For torispherical heads when the opening and its reinforcement are within the
spherical part t, is the minimum required thickness for a hemispherical head
when the radius is equal to that of the spherical part of the torispherical head.
For a 2 : I ellipsoidal head when the opening and its reinforcement are within
352
I.4
REINFORCEMENT
IIMITS
353
(l)
2.5 T, or
(2)
2.5 T"
T".
If the thicknesses of the shell and nozzle are uniform and the reinforcement area
does not extend beyond this uniform thickness, the following formulas may be
used for determining the available area of reinforcement. However, if the opening and its reinforcement extend into areas with different nominal thicknesses
and different minimum required thicknesses, these formulas are not applicable.
1.
Area available
At=(ELFt,)(zdd)
(11.
At=z(EtT' Ft,)(T'+n)
(11.18)
in nozzle
l7)
of
Az=2(T"t,)(2.57,f
Az:
2(7"
t^)(2.57,
tt.9
Ensinrs, Froh
fig.
Example
or
2,
Figorc
+ T)
(11.19)
(r 1.20)
Solution.
When two or more openings are spaced so that theil limits of reinforcement
overlap, the combined area is used and counted only once. The spacing between
any two openings is to be not less than 1.33 4". For a series of openings in a
pattern, the area between any two openings equals 0.7f' of the area obtained by
multiplying the centertocenter distance by the required thickness as shown in
Fie. 11.9.
1.
'
PR
sE  0.6p
0.95 is
x 33
0.95  0.6 x 2875
.use 6i in. plate
2875
16.800 x
T"l

d^:2.75
EX
x
\rr3t675x(ir0.9
4.814 in.
2X
355
The only single openings are 5 in. and 6{ in.;others are not considered
single. Consequendy, all nozzles have the reinforcement area calculated
T^
RIINFORCEMENT I.IMITS
a
d
I.4
B( D=LIMIT OF REINFORCEMENT
6.
All
A, = dt,F
8.
ID
d(6.294)(1.0)
6.294 d
d or T,+7,+
9.
O.5d:6.75 + T.+ r
2.5(6.75)
in. or
16.875
2.57,
2,
11.10
REINFORC EMENT
.,S.ton,,
,,3tin,,
ond
nozzles.
''
4,
sE
 0.6P
16,800
ll.2
,*,
,r32r
6.294)
rs
,X=
r
0.6 x 2875
3 in.,4 in.,5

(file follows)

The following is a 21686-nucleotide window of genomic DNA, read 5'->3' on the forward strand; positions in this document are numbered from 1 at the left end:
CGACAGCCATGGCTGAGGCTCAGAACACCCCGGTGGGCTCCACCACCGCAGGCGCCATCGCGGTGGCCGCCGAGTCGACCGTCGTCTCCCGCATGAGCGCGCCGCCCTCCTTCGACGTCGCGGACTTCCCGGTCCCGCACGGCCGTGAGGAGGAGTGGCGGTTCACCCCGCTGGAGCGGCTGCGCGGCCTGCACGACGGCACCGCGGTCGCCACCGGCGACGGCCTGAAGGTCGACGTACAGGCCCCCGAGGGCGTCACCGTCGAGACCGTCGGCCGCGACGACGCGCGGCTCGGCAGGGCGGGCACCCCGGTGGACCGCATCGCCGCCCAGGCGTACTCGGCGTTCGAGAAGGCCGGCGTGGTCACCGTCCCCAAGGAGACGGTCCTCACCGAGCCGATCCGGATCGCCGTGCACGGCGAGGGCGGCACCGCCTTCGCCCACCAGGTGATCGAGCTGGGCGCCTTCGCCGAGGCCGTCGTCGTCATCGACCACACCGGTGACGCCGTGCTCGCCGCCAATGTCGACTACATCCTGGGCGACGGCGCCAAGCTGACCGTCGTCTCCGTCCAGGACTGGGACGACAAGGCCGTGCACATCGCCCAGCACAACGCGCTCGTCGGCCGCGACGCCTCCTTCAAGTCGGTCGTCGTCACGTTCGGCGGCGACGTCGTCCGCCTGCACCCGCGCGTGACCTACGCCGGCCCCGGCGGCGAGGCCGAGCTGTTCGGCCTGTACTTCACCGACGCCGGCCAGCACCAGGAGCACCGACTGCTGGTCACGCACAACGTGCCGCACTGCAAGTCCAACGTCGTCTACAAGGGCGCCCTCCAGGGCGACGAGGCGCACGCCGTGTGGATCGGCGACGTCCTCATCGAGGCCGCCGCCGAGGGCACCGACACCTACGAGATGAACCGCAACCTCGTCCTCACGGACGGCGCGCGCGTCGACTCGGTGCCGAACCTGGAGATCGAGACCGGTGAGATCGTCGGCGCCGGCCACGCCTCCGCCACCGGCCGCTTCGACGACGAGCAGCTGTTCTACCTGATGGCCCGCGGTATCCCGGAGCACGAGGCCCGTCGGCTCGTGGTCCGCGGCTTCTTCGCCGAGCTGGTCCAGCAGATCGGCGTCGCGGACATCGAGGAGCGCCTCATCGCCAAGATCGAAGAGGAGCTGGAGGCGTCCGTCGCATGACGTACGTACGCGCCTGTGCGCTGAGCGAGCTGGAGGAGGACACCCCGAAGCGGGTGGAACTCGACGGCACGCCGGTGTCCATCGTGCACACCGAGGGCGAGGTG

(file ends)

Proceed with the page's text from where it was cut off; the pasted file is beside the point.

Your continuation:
in., ond
6f
in.
rR75
354
Tqble
Pr
d)(6.7s
Az:2Y(T^t^)
PR
2875 x 33
' sE  o.6P t6.800  0.6 x 2875 =61!rrn
3.
l3 ffifi;Js=
as
r'tur
K' = 0'99
d
3.5
4.0
5.0
A,
T"
parallel Y=
normal
6.'75 +
116
12.
A 24in. lD
t = 0.lm(12) :
2.289
in.
?i
use
5l
24
in. or T,'t
T,
in. or
in
r:r.rrzzle
in Fig. I l.l l. The design pressure is 500 psi at 700"F design temperature The
allowable stress is 16,600 psi There is no corosion.
6.75
5.25
500 x l8
PR
:
" sE  o.6P 16,600  0.6 x 500
151.06 in.2
2.
O.sd
12
24
n.
500
of
3.
13.125 in.
 0.6P
16,600
1.125
0.6 x 500
U
12)(0.456)
in.,
5.47 in.2
At =
Azz
2(t3.t25)(5.25
2(6.5)(5.25
o)
2.289)
68.25
77.73
in.'2
in.'?
2.25" diameter
At = Ar
A21
A22
151.45 in.2
> A, of
151.06 in.2
20. Also, check 'tlosein" limit. Determine limit parallel io shell as the
greater
of
0.75d:
0.75(24)
18
in. or
T"
T^
+r=
24 in.
0.035 in.
is
0.552 in.
sE
2.5/5.25't:
357
Solution
d:
IIMITS
Dattem of three fows on 3in. centers and 4 5in. longitudinal spacing, as shown
l.
=
REINIORCEMENT
in.
A, = 6.294(24)
I,4
Fisur I
l.l I
358
4.
l2.
dt,F = (2.2s)(0.552)(1.0)
Ar = (?i
Ar
= (7,
Asa = (0.552)(4.5X0.7
A561s: (l.125)(4.5
5.
0.552X4.5
z.z5) =
I1.4.2
1.289 in.z
Az
Ans#sr.' Minimum
1.242in.2
= (r.tZs
r)(spacins d)
1.0)
2.25')
0.035)(2
0.469)
0.143 in.,
1.739 in.2
2.531 n.2
>
1.739 in.2
Examine the diagonal plane, 23. With a rowtorow spacing of 3 in. and
a longitudinal spacing of 4.5 in., the diagonal spacing is
+
\,tr
ZB
(3.75
(2.2s)(0.ss2)(0.68)
r'r,)(spacing
2.25)
= 6.30r
.n.,
A14a:
4567s
6.
>
0.845 in.2
(0,552)(3.7 5)(O.7
= 0.125)(3.75
factory.
1.267 in.2
1.125
359
reinforcernent are given as the main choice, with ligament rules used only as an
altrnative for repeating pattems of openings. Rules iue contained in both the
iext and the appendices. They are given for both internal pressure and extemal
pressure. The rules are essentially the same except that only 50% of the replacement area is required for extemal pressure assuming that the minimum required
thickness in each case is based on the appropriate formula and design rules for
both intemal and extemal pressures.
N o Reintorcement Re quiNed
Single openings in vessels that are not subjected to special applied loadings, such
as cyclic loading, do not require reinforcement calculations if the openings do
not exceed the following size limits.
Size
anl
Shape of Openings
The nrles apply to openings that are circular, elliptical, or obround. The latter
shapes often result from an opening in a curved surface or from a nonradial
nozzle. However, other shapes arc permitted when considered according to
u2(e).
For openings in cylindrical shells, the rules in the text are limited to openings